This is the very purpose of the law which will be promulgated in a few days’ time and which we brought in for France; it is the very purpose of the action we are promoting in Europe and of the partnership we want to build with all African States, as we began to do in Abidjan at the end of last year, in the dialogue between the European Union and the African Union in Paris a year ago to the day, with the African Union and many countries of origin and transit, and with many of our partners. This is the right response to the migration crisis.
So it is a stringent European policy which respects our values but which, because we will have found common rules for border protection and internal solidarity, will ultimately be effective. France has a migration challenge: last year we were the country that received practically the most applications, the second country for asylum applications, a little over 100,000, but none arrived by so-called primary routes. It is because of Europe’s inability to handle the migration issue that we have had so many asylum applications. And so I ask all those who make speeches on this issue to look at the reality of the facts. If we have more effective organization at the European level, then we have part of a response to our own challenges and sometimes our own fears.
We must build it sustainably, rigorously, with all the partners concerned. But more broadly, as you have understood, on each of these issues I shall argue for Europe being the power which, as I have just said, on migration, will build the solutions in which we believe in the globalized world. An economic and trading power through a stronger eurozone, the defence of our strategic and commercial interests, financial independence through mechanisms we must propose, and this is the request we made to the Commission, to consolidate Europe’s financial autonomy and finally end the extraterritorial nature of some financial and monetary decisions.
An economic and trading power that will build tax and social convergence within itself. I want a Europe that is a digital power and an artificial intelligence power, through the initiatives we have begun to take, with a fund for disruptive innovation, a genuine digital single market and the fair taxation of digital players. A Europe that is an ecological, food and health power, enabling us to guarantee throughout Europe the same rights of access to healthy food and a healthier environment.
We are promoting this vision; it is impossible to pursue it alone among other European players which do not follow it. It is at European level that we must pursue it and that we shall fight, to the end, the battle to end glyphosate – which France began, I remind you, and without France glyphosate would have been granted a further 15 years throughout Europe – but also for a single carbon price, for genuine energy sovereignty and for a genuine strategy on renewables.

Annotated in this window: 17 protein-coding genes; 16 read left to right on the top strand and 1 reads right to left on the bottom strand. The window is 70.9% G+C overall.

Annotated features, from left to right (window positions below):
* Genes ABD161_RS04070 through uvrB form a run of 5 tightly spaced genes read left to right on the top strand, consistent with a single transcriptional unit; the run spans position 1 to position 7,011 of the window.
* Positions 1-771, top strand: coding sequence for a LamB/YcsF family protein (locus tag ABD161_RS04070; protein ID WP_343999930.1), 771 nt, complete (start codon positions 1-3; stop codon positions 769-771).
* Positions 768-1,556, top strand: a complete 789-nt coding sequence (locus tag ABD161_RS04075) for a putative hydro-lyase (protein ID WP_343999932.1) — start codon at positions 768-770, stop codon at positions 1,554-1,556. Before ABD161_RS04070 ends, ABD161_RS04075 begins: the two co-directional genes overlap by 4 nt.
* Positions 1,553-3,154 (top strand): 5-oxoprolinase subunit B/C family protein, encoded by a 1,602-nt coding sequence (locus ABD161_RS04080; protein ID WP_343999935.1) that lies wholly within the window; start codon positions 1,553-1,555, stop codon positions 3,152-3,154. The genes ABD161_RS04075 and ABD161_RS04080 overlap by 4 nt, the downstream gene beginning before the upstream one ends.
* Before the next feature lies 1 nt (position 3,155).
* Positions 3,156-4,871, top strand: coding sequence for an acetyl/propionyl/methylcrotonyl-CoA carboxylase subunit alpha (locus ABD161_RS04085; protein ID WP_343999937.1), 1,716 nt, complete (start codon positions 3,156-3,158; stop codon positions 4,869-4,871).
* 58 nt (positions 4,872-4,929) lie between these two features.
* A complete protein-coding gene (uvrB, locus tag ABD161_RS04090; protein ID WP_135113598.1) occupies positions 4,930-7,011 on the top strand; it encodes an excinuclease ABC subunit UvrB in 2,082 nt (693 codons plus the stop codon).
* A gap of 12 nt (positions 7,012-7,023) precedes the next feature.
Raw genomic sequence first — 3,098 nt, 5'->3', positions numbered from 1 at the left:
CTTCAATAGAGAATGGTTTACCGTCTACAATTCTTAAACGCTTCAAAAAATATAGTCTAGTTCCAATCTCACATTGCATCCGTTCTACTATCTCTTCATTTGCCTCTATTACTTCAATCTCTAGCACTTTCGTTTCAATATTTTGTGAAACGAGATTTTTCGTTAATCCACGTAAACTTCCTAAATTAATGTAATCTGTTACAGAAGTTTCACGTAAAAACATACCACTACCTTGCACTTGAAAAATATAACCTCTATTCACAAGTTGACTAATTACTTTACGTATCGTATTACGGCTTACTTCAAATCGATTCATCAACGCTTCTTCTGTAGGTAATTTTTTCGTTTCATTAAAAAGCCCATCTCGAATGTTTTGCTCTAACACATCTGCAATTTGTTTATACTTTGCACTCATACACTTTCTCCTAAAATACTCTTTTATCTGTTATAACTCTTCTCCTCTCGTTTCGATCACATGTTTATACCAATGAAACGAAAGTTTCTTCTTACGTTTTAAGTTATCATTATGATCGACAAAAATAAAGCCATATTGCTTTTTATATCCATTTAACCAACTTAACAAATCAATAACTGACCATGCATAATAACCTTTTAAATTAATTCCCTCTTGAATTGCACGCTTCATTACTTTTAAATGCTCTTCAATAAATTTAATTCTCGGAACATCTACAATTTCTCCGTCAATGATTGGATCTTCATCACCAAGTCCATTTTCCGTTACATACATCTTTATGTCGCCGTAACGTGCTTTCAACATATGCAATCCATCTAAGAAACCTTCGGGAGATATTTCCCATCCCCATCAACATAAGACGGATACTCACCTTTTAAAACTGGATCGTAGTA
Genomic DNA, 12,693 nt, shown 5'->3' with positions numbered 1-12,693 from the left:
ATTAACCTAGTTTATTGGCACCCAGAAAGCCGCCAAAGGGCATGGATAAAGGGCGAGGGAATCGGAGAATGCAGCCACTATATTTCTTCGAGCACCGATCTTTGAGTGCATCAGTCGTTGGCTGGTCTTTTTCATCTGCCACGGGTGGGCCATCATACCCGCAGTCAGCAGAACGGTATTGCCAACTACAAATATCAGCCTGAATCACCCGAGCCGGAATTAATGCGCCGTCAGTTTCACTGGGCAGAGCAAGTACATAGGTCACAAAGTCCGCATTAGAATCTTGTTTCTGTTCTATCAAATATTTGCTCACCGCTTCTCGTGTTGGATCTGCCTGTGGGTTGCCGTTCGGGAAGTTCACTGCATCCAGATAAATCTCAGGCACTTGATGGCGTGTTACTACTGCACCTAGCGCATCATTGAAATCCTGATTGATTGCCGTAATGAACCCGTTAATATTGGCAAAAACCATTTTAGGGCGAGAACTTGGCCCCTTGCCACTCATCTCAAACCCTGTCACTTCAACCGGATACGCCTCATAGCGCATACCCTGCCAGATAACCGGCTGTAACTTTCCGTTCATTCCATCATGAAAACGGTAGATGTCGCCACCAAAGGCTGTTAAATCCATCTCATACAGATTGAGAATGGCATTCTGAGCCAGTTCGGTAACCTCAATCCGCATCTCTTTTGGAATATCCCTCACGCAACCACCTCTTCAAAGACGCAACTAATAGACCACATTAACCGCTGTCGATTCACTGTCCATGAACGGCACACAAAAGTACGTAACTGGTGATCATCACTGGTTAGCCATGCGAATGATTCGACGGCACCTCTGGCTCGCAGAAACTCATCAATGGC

I believe in this vision of a Europe where, at our time of choices, there is an opportunity for progressive humanism; in Europe, I believe there is an opportunity for a pathway enabling us to clearly show our citizens that, on many issues that worry them, Europe is not simply part of the answer but central to our strategic autonomy, central to the response we can provide to our peoples and vis-à-vis our partners.
We must write and tell the history of the Europe we want, demonstrate its concrete results, in order to persuade our fellow citizens that the path of cooperation in Europe and the world is the only one that can lead to relations of mutual trust in France’s interest.
Mesdames and Messieurs Ambassadors, I have set out to you our priorities for the coming year, based on those four pillars I defined last year. You will be implementing them under the leadership of the Minister for Europe and Foreign Affairs, Jean-Yves Le Drian, whom I thank again for the tireless work he is doing in Paris and around the world, effectively supported by Nathalie Loiseau and Jean-Baptiste Lemoyne and all the staff of the Quai d’Orsay, at the service of our country. I would like to express to them here, express to you all my gratitude for your dedication, skills, intelligence, commitment and courage.
On each of the challenges I have just described, the battle has not been won, and France sometimes appears to be a lone voice – at any rate, that is what some people complain about or seek to scoff at. I do not think it is a lone voice, I think it is listened out for, I think it is sought after and I think it is true to our history; I think it must also break with habits or reflexes and search everywhere for this stringency required of us.
Forty years ago almost to the day, Solzhenitsyn delivered a very great speech at Harvard which people subsequently called “The decline of courage”, and he was already saying more or less everything I have just described, about the fragility of the Western world, which he had nevertheless discovered and which was perceived as the land of all promises. And what we must underline today is this decline of courage.
And so in order to face up to this, our role everywhere – and this is what I expect of you – is to be a mediating power, a diplomatic, military, cultural, educational, national and European power, and always to be a mediator; a mediator, meaning that France never stops making itself heard, but that it always seeks to build alliances on this basis; that it is not a compromising power, not a middling power, that it is a mediating power, one which seeks to build this very international order which alone – I very strongly believe – will enable us to make our globalization a little more human and humanist.
I know I can rely on you, because your daily commitment to our country is the DNA of your profession and your source of pride. Thank you.
21 octobre 2020Cérémonie d'hommage national à Samuel Paty à la Sorbonne.